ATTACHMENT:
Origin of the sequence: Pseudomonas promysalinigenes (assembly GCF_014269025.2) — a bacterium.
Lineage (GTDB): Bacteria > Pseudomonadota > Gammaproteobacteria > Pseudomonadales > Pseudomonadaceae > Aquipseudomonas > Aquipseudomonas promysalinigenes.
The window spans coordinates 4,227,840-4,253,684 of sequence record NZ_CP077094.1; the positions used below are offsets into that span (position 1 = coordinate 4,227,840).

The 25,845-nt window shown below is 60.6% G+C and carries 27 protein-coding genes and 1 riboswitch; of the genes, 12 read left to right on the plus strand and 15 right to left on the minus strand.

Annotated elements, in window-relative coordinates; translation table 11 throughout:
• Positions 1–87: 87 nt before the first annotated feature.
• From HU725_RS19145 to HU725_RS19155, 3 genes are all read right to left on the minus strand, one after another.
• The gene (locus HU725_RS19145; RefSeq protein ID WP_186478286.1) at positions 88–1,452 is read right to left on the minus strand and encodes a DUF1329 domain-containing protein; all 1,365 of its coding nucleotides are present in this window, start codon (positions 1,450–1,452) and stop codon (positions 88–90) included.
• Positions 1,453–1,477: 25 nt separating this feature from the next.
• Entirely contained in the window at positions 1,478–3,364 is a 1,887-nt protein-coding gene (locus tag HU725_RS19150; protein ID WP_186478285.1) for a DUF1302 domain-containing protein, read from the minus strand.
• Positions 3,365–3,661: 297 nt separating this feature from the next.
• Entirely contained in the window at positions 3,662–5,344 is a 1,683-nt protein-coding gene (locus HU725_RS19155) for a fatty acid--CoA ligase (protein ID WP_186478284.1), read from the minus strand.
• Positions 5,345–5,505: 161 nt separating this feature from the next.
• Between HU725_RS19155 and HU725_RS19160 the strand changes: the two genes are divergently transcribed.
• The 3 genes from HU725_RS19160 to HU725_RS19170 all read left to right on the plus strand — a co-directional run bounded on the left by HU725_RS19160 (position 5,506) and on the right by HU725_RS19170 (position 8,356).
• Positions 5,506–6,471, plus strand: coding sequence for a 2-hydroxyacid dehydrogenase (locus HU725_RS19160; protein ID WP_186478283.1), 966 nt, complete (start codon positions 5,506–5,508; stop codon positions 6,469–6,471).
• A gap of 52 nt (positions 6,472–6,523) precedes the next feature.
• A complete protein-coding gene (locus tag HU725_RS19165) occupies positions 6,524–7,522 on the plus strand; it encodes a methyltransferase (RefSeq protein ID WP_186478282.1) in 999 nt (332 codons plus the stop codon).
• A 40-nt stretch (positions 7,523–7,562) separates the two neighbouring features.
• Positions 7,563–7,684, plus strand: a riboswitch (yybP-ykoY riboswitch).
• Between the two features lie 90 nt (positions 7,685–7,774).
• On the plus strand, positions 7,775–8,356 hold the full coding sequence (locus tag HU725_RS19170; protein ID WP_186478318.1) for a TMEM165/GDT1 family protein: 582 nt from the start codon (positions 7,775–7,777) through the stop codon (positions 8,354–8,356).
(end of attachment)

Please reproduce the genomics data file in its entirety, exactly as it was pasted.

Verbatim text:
Origin of the sequence: Pseudomonas promysalinigenes (assembly GCF_014269025.2) — a bacterium.
Lineage (GTDB): Bacteria > Pseudomonadota > Gammaproteobacteria > Pseudomonadales > Pseudomonadaceae > Aquipseudomonas > Aquipseudomonas promysalinigenes.
The window spans coordinates 4,227,840-4,253,684 of sequence record NZ_CP077094.1; the positions used below are offsets into that span (position 1 = coordinate 4,227,840).

The 25,845-nt window shown below is 60.6% G+C and carries 27 protein-coding genes and 1 riboswitch; of the genes, 12 read left to right on the plus strand and 15 right to left on the minus strand.

Annotated elements, in window-relative coordinates; translation table 11 throughout:
• Positions 1–87: 87 nt before the first annotated feature.
• From HU725_RS19145 to HU725_RS19155, 3 genes are all read right to left on the minus strand, one after another.
• The gene (locus HU725_RS19145; RefSeq protein ID WP_186478286.1) at positions 88–1,452 is read right to left on the minus strand and encodes a DUF1329 domain-containing protein; all 1,365 of its coding nucleotides are present in this window, start codon (positions 1,450–1,452) and stop codon (positions 88–90) included.
• Positions 1,453–1,477: 25 nt separating this feature from the next.
• Entirely contained in the window at positions 1,478–3,364 is a 1,887-nt protein-coding gene (locus tag HU725_RS19150; protein ID WP_186478285.1) for a DUF1302 domain-containing protein, read from the minus strand.
• Positions 3,365–3,661: 297 nt separating this feature from the next.
• Entirely contained in the window at positions 3,662–5,344 is a 1,683-nt protein-coding gene (locus HU725_RS19155) for a fatty acid--CoA ligase (protein ID WP_186478284.1), read from the minus strand.
• Positions 5,345–5,505: 161 nt separating this feature from the next.
• Between HU725_RS19155 and HU725_RS19160 the strand changes: the two genes are divergently transcribed.
• The 3 genes from HU725_RS19160 to HU725_RS19170 all read left to right on the plus strand — a co-directional run bounded on the left by HU725_RS19160 (position 5,506) and on the right by HU725_RS19170 (position 8,356).
• Positions 5,506–6,471, plus strand: coding sequence for a 2-hydroxyacid dehydrogenase (locus HU725_RS19160; protein ID WP_186478283.1), 966 nt, complete (start codon positions 5,506–5,508; stop codon positions 6,469–6,471).
• A gap of 52 nt (positions 6,472–6,523) precedes the next feature.
• A complete protein-coding gene (locus tag HU725_RS19165) occupies positions 6,524–7,522 on the plus strand; it encodes a methyltransferase (RefSeq protein ID WP_186478282.1) in 999 nt (332 codons plus the stop codon).
• A 40-nt stretch (positions 7,523–7,562) separates the two neighbouring features.
• Positions 7,563–7,684, plus strand: a riboswitch (yybP-ykoY riboswitch).
• Between the two features lie 90 nt (positions 7,685–7,774).
• On the plus strand, positions 7,775–8,356 hold the full coding sequence (locus tag HU725_RS19170; protein ID WP_186478318.1) for a TMEM165/GDT1 family protein: 582 nt from the start codon (positions 7,775–7,777) through the stop codon (positions 8,354–8,356).